New car fever

You don’t need a new car, said one of the Tappet brothers on Car Talk, until your monthly repair bills exceed what your monthly car payments would be.  I am approaching that point, so I’m researching new cars.  Since you readers express remarkable expertise on just about every topic I raise, I come to you for advice.   My impression is that automobile quality and technology have come a long ways since I last bought a car over a decade ago.  So help me out.  Though I would love one of those autobahn monsters they laud on Top Gear, I need something affordable, though preferably with a little pizzazz in the way of performance, styling, or technology.  Do any of you have a car that you’d recommend or recommend that I stay away from?  What would you consider the best American-made vehicles (whatever that means these days)?  What considerations should I factor in?  And how much should a person offer below the sticker price?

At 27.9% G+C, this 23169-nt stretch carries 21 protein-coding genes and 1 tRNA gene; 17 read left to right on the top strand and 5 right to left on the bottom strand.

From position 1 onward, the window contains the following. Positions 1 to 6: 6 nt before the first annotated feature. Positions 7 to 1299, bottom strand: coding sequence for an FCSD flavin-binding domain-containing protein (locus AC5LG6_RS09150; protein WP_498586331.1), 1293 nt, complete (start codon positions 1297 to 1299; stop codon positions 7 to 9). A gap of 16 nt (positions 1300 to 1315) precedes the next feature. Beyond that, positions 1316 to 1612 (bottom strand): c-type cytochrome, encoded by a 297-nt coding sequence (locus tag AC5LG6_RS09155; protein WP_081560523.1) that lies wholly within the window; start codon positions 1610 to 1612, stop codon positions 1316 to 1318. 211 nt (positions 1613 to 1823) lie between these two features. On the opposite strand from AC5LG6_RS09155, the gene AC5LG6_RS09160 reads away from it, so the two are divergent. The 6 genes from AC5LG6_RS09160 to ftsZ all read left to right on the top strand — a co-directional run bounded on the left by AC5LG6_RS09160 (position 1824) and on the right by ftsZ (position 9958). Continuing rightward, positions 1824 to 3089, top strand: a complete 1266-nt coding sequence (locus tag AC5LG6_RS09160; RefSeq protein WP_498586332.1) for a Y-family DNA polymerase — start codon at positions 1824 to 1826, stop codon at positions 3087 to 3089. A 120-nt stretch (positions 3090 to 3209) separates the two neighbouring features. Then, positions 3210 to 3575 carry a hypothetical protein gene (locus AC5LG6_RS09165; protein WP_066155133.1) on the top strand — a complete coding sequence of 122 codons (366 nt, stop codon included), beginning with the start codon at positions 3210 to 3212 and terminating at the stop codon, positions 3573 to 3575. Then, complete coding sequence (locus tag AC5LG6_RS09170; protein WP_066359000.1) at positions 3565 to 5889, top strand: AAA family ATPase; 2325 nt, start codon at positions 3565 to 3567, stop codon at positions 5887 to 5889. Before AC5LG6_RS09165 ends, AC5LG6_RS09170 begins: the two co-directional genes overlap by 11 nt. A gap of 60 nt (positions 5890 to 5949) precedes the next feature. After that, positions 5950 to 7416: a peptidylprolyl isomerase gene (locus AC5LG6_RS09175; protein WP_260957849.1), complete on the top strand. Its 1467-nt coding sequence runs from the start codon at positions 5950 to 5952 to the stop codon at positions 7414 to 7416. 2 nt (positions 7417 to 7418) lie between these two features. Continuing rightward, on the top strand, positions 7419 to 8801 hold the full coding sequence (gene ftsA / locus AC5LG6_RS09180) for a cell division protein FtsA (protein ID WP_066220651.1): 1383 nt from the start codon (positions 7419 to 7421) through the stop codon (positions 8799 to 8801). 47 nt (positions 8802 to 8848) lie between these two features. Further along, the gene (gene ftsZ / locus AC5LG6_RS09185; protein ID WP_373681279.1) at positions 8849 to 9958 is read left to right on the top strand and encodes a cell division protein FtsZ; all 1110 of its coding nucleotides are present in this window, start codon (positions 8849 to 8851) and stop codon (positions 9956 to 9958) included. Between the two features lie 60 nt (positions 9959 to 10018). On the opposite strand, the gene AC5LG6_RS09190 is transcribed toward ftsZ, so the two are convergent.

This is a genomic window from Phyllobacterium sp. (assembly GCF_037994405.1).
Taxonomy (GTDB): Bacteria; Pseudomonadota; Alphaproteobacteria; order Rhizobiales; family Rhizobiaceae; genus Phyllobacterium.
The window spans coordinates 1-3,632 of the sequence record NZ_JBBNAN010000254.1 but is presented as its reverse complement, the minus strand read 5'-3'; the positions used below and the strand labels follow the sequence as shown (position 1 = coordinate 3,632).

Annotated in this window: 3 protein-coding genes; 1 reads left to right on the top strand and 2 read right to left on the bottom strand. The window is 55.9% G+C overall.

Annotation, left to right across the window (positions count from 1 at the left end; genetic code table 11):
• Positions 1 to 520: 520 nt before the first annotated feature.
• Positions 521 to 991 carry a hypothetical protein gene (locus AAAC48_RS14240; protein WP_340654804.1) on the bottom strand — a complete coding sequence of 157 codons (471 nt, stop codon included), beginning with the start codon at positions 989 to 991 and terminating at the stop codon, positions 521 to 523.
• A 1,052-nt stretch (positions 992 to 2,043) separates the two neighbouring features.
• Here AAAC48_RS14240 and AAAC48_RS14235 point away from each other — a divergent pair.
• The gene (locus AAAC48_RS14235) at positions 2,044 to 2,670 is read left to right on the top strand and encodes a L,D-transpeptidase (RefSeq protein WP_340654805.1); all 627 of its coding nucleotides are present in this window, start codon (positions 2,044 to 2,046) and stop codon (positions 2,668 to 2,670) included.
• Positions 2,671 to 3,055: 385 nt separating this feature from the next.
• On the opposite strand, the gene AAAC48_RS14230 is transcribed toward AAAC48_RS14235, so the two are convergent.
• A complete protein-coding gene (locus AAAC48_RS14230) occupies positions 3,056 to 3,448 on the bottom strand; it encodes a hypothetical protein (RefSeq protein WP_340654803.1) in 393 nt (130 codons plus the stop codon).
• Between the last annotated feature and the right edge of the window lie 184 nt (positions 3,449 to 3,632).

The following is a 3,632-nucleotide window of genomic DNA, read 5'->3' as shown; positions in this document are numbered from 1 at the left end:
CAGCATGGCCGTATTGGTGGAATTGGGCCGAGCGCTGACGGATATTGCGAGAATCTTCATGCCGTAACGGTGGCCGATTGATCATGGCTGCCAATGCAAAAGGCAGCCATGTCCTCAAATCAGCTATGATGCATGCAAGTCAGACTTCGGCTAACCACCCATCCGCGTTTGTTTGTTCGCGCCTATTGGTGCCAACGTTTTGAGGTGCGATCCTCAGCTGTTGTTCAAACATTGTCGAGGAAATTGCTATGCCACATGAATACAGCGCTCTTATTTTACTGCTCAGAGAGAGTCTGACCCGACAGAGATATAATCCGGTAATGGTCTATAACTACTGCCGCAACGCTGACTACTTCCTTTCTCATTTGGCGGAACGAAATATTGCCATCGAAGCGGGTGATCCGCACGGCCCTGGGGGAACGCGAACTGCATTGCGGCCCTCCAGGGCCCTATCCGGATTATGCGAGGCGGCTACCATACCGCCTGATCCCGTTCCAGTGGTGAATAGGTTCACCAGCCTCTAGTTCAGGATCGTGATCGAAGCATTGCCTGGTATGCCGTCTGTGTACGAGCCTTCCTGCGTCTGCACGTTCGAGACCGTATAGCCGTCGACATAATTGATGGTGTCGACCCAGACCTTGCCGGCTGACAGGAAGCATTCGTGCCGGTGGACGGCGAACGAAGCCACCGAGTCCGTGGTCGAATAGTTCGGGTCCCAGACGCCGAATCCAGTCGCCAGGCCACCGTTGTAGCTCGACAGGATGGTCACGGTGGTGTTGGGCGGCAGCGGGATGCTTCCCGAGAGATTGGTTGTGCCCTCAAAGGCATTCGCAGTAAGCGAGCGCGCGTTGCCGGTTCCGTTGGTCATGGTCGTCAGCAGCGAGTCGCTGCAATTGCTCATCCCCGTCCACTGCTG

Google invading your car

If you have a newish car, you can already integrate it with your smartphone, answering your cell with a button on your steering wheel and carrying on cellphone conversations through your car’s speakers.  You can even buy “apps” for your car.  But when your car is your phone and your computer, outside entities are getting their hooks into you.  The price of getting information from the web is that the web is getting information on you.

Now Google has announced new initiatives with auto manufacturers, turning cars into Android devices.  This will allow Google–along with its client companies and its government snoopers–to collect all kinds of personal information about the drivers.  Google will be able to place ads– tailor made just for you and your buying weaknesses–right into your car.

Won’t that be a great advance in automotive technology? [Read more...]

Teenagers are losing interest in driving?

You thought it strange that Japanese young adults are losing interest in sex?  How about American teenagers who are losing interest in driving?  Only half of teenagers have a driver’s license by the time they are 18.  Twenty years ago two-thirds did.

After the jump, a report on the phenomenon.  The study cited, sponsored by the automobile industry, blames the economy and expresses the hope that teenagers will want to drive again once the economy improves.  But I’m not sure that’s what the data shows. [Read more...]


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